- You can have more confidence in generalizing to the population when cell sizes are equal.
Mining your data for ideas
- Mining your data (e.g., going beyond just the standard statistical tests and looking at all possible relationships in your study even if they are not directly related to your purpose for running the study) is one way to ascertain other possible relationships amongst the data and research ideas.
- This information may not go into the manuscript, but it is a good source of ideas for you for future research.
- One idea is to look at “pre-measure” measures for your studies, and/or putting in personality measures into the pre-measure to determine whether there are personality variables that interact/influence variables in your study.
- If you collect demographic data in the study, this is another source of information for possible future research.
- One reason to collect demographics at beginning of the study is if one of the demographic variable is an a priori variable in the study so you want to measure it before the manipulation or if you need to know that demographic information in order to assign Ss to conditions.
- If your manipulation doesn't seem to be working, run correlations between your manipulation check score and your dependent variable so you have at least some idea of whether or not the independent and dependent variables are related.
- If your dependent measure is a questionnaire, it may be helpful to ask participants at the end of the questionnaire to explain why they responded the way that they did. If your study "fails", open-ended responses may reveal that participants did not interpret something the way that you intended. For example, many participants might express annoyance with a speaker in a video clip--a speaker you thought was quite normal. And if your study "works", you will want some assurance that participants weren't just supplying the answers they knew you wanted to hear (e.g., "As you were probably expecting, the speaker's gender made her message seem weaker"). As you read the open-ended responses, keep in mind that participants frequently don't have conscious access to the true reasons behind their behaviors.
- If your research involves between-group comparisons, run scatterplots with your groups down on the x-axis and your dependent variable on the y-axis. This will help you see how the scores are clustered across the groups. It will also give you some assurance that outliers are not having an undue influence on differences between groups.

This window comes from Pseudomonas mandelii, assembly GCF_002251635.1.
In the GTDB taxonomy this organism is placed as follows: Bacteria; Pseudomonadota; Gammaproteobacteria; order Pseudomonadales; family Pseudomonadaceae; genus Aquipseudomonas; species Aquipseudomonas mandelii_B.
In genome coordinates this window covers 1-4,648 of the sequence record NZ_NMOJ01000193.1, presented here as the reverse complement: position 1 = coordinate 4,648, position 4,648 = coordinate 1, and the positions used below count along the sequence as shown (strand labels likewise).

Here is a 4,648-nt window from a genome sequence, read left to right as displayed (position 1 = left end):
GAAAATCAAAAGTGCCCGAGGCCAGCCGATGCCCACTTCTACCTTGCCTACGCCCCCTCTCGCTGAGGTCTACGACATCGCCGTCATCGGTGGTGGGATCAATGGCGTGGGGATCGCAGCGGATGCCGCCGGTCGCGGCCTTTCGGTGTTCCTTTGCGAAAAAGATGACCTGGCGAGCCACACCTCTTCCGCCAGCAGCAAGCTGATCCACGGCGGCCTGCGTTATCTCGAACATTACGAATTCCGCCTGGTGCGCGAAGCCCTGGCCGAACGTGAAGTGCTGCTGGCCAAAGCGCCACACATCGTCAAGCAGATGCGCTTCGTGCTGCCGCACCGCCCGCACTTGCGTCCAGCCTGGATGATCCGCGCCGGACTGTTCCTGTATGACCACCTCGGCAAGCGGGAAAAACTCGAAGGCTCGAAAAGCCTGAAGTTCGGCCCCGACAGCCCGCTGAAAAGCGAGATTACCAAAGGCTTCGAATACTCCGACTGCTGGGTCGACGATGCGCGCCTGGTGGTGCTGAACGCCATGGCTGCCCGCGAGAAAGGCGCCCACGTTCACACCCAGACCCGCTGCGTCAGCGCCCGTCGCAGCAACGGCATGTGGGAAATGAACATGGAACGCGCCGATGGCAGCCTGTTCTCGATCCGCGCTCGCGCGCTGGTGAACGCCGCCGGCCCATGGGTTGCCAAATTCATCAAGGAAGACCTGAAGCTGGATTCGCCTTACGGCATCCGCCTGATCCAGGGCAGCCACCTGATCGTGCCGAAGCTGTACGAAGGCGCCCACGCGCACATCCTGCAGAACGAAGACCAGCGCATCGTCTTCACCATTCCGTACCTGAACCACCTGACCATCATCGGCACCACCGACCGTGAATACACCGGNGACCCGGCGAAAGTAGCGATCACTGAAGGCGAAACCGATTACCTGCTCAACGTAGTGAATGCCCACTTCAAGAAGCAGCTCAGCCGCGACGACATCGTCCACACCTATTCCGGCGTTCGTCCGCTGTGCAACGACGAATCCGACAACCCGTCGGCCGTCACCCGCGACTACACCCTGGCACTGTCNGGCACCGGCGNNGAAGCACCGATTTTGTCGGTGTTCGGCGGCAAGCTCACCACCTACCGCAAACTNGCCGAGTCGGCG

- If your research involves mean comparisons, try analyzing your data using trimmed means , which will allow you to focus on what is happening to the average participants in each condition while ignoring the participants in the tails. This is especially important if you are looking at pilot data collected from relatively small samples.
- It is optimal to run the first few participants yourself. There are almost always "bugs" to be worked out in the experimental protocol and you want to detect these as quickly as possible.
- If you are at all uncertain about your research assistant's professionalism or conscientiousness in following the experimental protocol, you can ask research participants questions about what the research assistant did during the session on a questionnaire administered at the end of the session.
- Occasionally interview your participants and research assistants over the course of the experiment to ensure that the protocol is being followed.
- Try running research assistants through the experimental protocol as participants so that they can see what the experiment is like from the participant's point of view.
- Research assistants often provide excellent feedback on the clarity of instructions and procedures. If they feel confused while pretending to be research participants, there is a good chance that many of the real research participants will also be confused.
- Double blind procedures are always best, but sometimes difficult to achieve. At a minimum, consider ways in which participants' condition number can be hidden from the experimenter for part, most or all of the experimental session.
- Code which research assistant ran which research participant. This will allow you to determine whether a particular research assistant is not following directions, is not convincing to participants or is biasing participants' responses.
- Run data analysis relatively early in the implementation of the study to ensure that its not a waste of your time to continue and to check whether research assistants are running participants properly.
- What is the best way to assess suspicion in participants? Funnel debriefing -- if the study is an in-person experiment. Funnel debriefing is when you start with the most abstract and open-ended questions and then funnel down to the most specific and closed-ended questions. If not in-person, such as field studies and online studies, can try using written questions such as asking them what they think the purpose of the study was, or what was your impression of [the person or events] depicted in the study.
- If conducting the study in the lab, avoid confounds by keeping all extraneous variables constant (such as room, lighting, sounds, research assistants' professionalism, etc.).
- If conducting the study in the field, it is often difficult or impossible to control extraneous variables so keep careful notes of possible problems and code them when possible in the data file.